Daniela Sauer (Germany)
Name: Daniela Sauer
Position: Substituting the currently unoccupied position of the Chair of Landscape Sciences and Geoecology (since May 2011), Present Chair of IUSS Commission 1.6, Palaeopedology
Address: Institute of Geography, Dresden University of Technology, Helmholtzstr. 10, Dresden, Germany
1. When did you decide to study soil science?
After finishing school I felt a strong wish to study something enabling me to do a job that would in some way be useful to society. I decided to study ecology. However, I then realized that I was unsatisfied by learning just a little of each discipline comprised in the ecology program. Hence, I set a time limit to myself: Until that date I had to choose one discipline to study more deeply. I think that it was the enthusiasm of my soil science teacher Wolfgang Burghardt and my geomorphology & sedimentology teacher Gerd Schellmann that infected me so that soon my choice was clear: Soil Science
2. Who has been your most influential teacher?
Two teachers that gave direction to my career very early have already been mentioned. Two others were my PhD supervisor Peter Felix-Henningsen (Chair of the German Palaeopedology Group at that time) and Karl Stahr with whom I have worked for almost nine years - and I have continuously been learning from him in each of these nine years. Besides Karl’s enormous experience and pedological knowledge, I am particularly impressed by the enthusiasm with which he is forwarding his knowledge to students and young scientists, and introducing soils also to school classes and to the public.
3. What do you find most exciting about soil science?
It is the complexity of soils and the very different aspects (pedogenetical, physical, biological, chemical, mineralogical…) that can be studied in soils and that have led to a variety of sub-disciplines within soil science. However, I feel that the more we specialize the more important becomes interaction between sub-disciplines. Otherwise we will achieve progress in the special aspects that each of us is investigating but we won’t obtain an integral understanding of those complex systems. The most exciting thing for me personally is the “memory” of soils. I remember very well a field excursion with my geomorphology teacher where probably the seed for my later palaeopedological career was laid: We visited a gravel quarry, where glacial till, glacio-fluvial deposits with sand wedges, clayey sediments of an ice-dammed lake and alluvial sediments with paleosols were exposed. He left small groups of students at different sites along the quarry walls and told us: “When I come back you tell me your story of the development of this landscape.” This seemed really exciting to me! I still feel that fascination each time I discover an instructive sediment-paleosol sequence.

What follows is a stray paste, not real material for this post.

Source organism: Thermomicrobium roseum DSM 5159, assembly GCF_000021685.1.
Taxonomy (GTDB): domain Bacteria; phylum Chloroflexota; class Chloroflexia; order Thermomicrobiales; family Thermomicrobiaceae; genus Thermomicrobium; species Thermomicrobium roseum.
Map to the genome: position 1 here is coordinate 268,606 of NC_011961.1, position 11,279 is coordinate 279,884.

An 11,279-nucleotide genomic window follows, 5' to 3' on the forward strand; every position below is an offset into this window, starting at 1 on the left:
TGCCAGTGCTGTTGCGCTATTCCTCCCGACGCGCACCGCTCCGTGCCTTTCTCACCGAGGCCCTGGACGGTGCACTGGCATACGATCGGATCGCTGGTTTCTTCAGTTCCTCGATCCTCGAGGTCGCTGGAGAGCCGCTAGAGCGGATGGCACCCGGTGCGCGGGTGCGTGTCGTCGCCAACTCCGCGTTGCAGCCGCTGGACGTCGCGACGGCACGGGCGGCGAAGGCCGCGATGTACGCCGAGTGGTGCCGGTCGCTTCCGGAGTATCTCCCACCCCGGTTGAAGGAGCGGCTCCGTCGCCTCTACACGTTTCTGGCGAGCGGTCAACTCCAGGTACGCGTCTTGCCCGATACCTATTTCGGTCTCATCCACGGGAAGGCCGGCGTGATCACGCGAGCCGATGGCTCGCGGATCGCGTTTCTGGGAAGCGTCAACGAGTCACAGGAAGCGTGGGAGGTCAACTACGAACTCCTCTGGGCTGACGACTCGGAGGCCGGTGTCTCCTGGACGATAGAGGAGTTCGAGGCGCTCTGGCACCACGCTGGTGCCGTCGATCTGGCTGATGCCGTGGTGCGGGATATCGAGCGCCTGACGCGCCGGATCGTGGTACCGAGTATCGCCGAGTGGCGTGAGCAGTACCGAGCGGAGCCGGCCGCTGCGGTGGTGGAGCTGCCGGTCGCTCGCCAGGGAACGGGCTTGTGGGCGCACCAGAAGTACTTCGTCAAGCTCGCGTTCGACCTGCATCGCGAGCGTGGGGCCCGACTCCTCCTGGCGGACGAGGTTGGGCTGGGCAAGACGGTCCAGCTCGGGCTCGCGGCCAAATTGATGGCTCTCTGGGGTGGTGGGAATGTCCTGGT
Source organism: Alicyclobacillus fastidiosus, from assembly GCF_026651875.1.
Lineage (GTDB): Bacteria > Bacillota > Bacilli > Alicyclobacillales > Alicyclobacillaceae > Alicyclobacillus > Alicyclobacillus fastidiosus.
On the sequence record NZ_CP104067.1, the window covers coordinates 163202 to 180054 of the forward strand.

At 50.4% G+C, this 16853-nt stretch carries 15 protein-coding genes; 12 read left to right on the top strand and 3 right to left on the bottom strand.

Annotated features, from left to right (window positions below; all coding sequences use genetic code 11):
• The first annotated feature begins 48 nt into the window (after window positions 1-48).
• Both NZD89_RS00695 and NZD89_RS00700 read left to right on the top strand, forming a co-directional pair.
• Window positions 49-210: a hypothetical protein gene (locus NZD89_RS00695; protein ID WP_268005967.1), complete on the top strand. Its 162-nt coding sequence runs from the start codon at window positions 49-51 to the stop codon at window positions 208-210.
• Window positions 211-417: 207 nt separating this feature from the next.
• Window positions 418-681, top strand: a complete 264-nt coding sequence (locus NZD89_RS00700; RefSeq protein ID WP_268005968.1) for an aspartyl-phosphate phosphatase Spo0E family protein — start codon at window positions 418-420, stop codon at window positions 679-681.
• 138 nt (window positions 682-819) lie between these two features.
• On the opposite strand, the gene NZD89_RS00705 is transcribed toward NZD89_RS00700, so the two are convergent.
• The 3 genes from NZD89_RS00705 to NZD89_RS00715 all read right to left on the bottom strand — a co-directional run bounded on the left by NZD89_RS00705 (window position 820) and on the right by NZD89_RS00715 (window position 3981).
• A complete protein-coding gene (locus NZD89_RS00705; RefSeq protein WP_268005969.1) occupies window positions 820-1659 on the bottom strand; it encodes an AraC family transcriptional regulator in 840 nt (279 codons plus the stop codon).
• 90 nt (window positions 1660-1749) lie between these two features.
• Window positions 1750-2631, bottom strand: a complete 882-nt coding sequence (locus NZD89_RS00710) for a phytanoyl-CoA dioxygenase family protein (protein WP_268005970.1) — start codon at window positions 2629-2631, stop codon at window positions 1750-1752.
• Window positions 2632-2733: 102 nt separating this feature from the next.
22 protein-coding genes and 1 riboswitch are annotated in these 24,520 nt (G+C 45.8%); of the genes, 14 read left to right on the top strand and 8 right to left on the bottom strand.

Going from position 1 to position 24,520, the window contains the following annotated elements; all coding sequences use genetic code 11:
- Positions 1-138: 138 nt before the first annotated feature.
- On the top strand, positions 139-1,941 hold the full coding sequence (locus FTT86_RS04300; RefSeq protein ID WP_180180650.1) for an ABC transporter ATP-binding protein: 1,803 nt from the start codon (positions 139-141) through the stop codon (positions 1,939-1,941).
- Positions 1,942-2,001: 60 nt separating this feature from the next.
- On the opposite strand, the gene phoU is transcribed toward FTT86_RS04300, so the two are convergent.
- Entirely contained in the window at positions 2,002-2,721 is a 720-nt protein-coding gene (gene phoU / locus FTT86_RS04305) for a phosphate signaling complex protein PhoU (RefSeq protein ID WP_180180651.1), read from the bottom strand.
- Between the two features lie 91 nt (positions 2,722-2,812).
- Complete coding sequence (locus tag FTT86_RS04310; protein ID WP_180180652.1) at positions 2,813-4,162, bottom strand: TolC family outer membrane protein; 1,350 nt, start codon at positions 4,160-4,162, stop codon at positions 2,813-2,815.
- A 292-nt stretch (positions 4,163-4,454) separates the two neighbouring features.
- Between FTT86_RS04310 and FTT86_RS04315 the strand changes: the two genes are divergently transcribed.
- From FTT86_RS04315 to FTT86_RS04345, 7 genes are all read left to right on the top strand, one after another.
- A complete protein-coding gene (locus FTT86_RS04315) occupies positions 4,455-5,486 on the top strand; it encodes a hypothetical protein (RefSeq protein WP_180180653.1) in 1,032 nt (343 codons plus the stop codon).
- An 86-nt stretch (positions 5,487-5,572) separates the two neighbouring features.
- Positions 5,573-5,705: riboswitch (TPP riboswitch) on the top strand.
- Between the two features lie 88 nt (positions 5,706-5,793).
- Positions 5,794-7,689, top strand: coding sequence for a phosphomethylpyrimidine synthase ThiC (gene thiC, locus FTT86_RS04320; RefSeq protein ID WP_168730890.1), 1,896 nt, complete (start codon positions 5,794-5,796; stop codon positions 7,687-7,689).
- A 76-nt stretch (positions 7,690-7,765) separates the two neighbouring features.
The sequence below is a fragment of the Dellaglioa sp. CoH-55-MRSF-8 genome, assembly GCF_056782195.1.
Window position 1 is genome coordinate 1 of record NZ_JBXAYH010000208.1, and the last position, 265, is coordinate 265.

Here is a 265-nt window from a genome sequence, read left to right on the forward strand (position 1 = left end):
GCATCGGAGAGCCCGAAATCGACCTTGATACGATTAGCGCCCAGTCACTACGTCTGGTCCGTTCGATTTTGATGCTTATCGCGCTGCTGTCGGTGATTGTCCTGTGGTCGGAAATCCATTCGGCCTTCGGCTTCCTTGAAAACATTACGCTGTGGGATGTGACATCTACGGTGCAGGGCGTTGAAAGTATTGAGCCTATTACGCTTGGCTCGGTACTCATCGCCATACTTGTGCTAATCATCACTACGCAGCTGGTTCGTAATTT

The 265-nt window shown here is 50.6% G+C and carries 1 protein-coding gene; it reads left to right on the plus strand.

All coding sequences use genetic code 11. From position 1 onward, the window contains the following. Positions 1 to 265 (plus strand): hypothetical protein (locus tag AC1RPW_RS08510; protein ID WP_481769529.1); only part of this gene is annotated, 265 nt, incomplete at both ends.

4. How would you stimulate teenagers and young graduates to study soil science?
By SHOWING soils to them in the field. A few times I have shown soil profiles to school classes. The pupils usually had never seen a soil profile before and had of course never thought of soil as a four-dimensional body that develops over thousands of years, is home to an unimaginably large number of organisms and performs ecological services of fundamental importance. I have seen many students becoming fascinated by soils through studying them in a soil pit. I am convinced that a major problem is that in normal life soils are perceived as a two-dimensional area that may be more or less suitable for different types of use. When students discover the world under that area many of them start to understand.
5. How do you see the future of soil science?
I think that the future of soil science depends strongly on the awareness of politicians of the importance of soils….which I guess correlates negatively with the undamped speed by which the most fertile soils in the area where I live continue to be sealed. Because of the common 2D perception of soils it is much more difficult to draw the public’s and politicians’ attention to soils than to forests, drinking water, air quality etc.. The University where I graduated still has master programs in “Environmental Toxicology” and “Water Sciences” but they closed the Soil Science Department…. We need to work on this 2D problem in order to raise the politicians’ awareness of the importance of soils. Otherwise, why should they support research in soil science in economically difficult times?